Entering Sunday afternoon’s game against the Yankees, Marlins right-hander Chris Volstad was virtually identical in his performances at home and on the road. Not that all the numbers were pretty, but they were strangely coincidental.

Place Volstad’s home/road splits side by side and this is what you saw:

* Home ERA: 4.75; Road ERA: 4.75.

* Home Innings pitched: 41 2/3: Road IP: 41 2/3.

* Home earned runs: 22; Road ER: 22.

* Home home runs allowed: 7; Road HR: 7.

* Home WHIP: 1.30; Road WHIP: 1.30.

Not everything was perfectly lined up, as Volstad had a 2-4 record at home, compared to 2-3 on the road.

Taking the mound on Sunday, something had to give, and it did. Volstad tossed six innings, allowing three runs and collecting the win.

So now, his home ERA is 4.72, while his innings pitched are 47 2/3, earned runs are 25, and WHIP (walks-hits per innings pitched) is 1.26.

At 6-foot-7, Volstad is a sinkerball pitcher, who tries to use his leverage to throw downhill. When he’s at his best, he’s getting a lot of ground balls.

“I’m getting back to that two-seamer, I was throwing it a lot,” Volstad said of his sinker. “If I can get back to that two-seam, they should just roll over it. I got plenty of ground balls off that.”

— Joe Frisaro



Meyer maturing on the job

There is still a bit of on-the-job training for Marlins lefty Dan Meyer, but with each passing game he is learning more about himself.

Once a touted prospect as a starter in the Braves system, Meyer is establishing himself as a strong situational lefty coming out of the bullpen.

Saturday night he cleared another personal hurdle. Entering in relief of Leo Nunez in the eighth inning with the potential tying run at third base, Meyer struck out Johnny Damon, who couldn’t hold back on a high fastball.

Damon was the only batter Meyer faced, but the sequence helped secure the Marlins, 2-1, win over the Yankees.

“It just doesn’t get much better as far as being a competitor,” Meyer said. “I got out there early, I was a little nervous. It was funny. Something just kind of hit me. My previous years when I was with Oakland, I would get a little nervous.

“But for some reason, maybe it was the 2-0 pitch or the 2-1 pitch, I said to myself, ‘This is what you play for. To play before 45,000 people, some of them for us, some of them against us. Johnny Damon at the plate. Me versus him. That’s what you play for.’ It was a lot of fun.”

The Marlins claimed Meyer off waivers from Oakland last November, and they’ve developed him in a key bullpen role.

“There is so much more for me to learn in this game, especially coming out of the bullpen,” he said. “Every time I go out there it’s a learning experience.”

Getting Damon at a pivotal moment was another step forward. The previous night the two faced each other in the eighth inning. Meyer threw a slider that Damon slapped into right field for a single.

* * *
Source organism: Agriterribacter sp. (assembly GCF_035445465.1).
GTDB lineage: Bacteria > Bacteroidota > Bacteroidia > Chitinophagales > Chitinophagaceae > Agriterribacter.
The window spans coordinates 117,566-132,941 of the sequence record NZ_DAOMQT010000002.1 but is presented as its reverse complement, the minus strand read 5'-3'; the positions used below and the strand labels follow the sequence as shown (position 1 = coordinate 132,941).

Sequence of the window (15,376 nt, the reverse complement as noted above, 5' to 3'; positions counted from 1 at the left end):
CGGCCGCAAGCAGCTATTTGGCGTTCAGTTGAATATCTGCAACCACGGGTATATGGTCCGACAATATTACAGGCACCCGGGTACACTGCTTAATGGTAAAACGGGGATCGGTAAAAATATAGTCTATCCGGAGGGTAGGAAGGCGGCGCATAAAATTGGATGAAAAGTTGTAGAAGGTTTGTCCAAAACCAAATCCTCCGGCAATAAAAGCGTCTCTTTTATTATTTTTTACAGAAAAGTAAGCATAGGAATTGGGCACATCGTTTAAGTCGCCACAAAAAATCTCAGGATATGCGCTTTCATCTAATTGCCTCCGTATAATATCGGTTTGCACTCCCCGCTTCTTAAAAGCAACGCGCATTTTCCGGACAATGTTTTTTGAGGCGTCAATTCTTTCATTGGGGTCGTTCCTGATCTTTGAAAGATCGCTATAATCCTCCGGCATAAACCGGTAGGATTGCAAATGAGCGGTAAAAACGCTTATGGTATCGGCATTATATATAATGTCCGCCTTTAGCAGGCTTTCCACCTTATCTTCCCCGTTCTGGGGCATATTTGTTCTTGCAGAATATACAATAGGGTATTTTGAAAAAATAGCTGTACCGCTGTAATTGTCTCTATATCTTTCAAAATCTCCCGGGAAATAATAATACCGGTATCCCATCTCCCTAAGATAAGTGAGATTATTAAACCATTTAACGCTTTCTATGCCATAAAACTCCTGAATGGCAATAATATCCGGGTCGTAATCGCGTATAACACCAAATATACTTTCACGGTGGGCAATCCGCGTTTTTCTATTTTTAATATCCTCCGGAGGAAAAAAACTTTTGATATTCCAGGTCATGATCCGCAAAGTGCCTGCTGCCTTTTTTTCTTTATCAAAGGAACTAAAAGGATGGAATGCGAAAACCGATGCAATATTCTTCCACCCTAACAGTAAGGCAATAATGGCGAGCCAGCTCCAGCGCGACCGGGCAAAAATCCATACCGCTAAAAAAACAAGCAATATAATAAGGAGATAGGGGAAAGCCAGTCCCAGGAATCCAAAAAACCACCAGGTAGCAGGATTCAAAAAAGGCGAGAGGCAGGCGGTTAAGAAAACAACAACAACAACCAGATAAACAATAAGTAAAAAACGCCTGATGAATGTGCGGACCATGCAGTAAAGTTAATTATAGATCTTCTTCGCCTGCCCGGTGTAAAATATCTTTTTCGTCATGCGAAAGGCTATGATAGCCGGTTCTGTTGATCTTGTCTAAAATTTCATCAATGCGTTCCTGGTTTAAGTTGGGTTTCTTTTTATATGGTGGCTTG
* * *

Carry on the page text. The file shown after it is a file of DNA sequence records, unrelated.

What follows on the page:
“I threw a lot of them [sliders] last night, and he had a base hit off me [Friday] night,” Meyer said. “I just said, ‘I wanted to stay with the fastball here.’ I guess I missed my spot by so much that he chased it. For me, that was a lot of fun.”

— Joe Frisaro




Hanley dealing with groin strain

For weeks, Hanley Ramirez has been playing through a right groin strain. Some days are better than others.

In the fourth inning on Saturday night, Ramirez tweaked his groin while scrambling back to first base. Ramirez singled off A.J. Burnett to open the inning. With Jorge Cantu at bat, Ramirez took off for second base in a steal attempt on an 0-1 pitch. He got a great jump, but Cantu fouled the pitch off.

Ramirez returned to first. Cantu struck out, and Dan Uggla came to bat. Again, Ramirez attempted to steal, but he lost his footing. Immediately he headed back to the base. Catcher Jorge Posada threw down to first, and Ramirez extended to get back safely. It took him a few seconds to recollect himself. 

“I don’t want to come out of the game,” Ramirez said. “I want to stay in the game, keep competing, and help my team win.”

On a wild pitch while Uggla was batting, Ramirez moved slowly down to second base.

In the sixth inning, Ramirez had to push it on the bases. After walking, he scored from first on Cantu’s drive to left field that was misplayed by Johnny Damon for a two-base error.

Reminded that he had to run full speed, Ramirez joked: “That always happens.” 

— Joe Frisaro


Proctor on the mend

Veteran reliever Scott Proctor, who underwent season-ending Tommy John ligament replacement surgery six weeks ago, has been out of his cast since last Monday.

Proctor is sporting a zipper scar on his right elbow. It will be another 10 or so weeks before he starts throwing.

Formerly with the Yankees, Proctor signed with the Marlins in the offseason, but he was injured early in Spring Training, and he opened the season on the disabled list.

His goal is to be ready for Spring Training of 2010. If the Marlins are receptive, he’d like to pitch for Florida.

“I’d love to come back here,” Proctor said. “I really enjoy the guys. The coaching staff is phenomenal. The front office is outstanding. I signed here to pitch. I didn’t sign here to rehab for a year. And to show them what they signed me for, pitching-wise. That’s obviously the goal.”

Ultimately, that decision will be made in the offseason, when the Marlins evaluate their objectives for 2010, and Proctor weighs his options.

— Joe Frisaro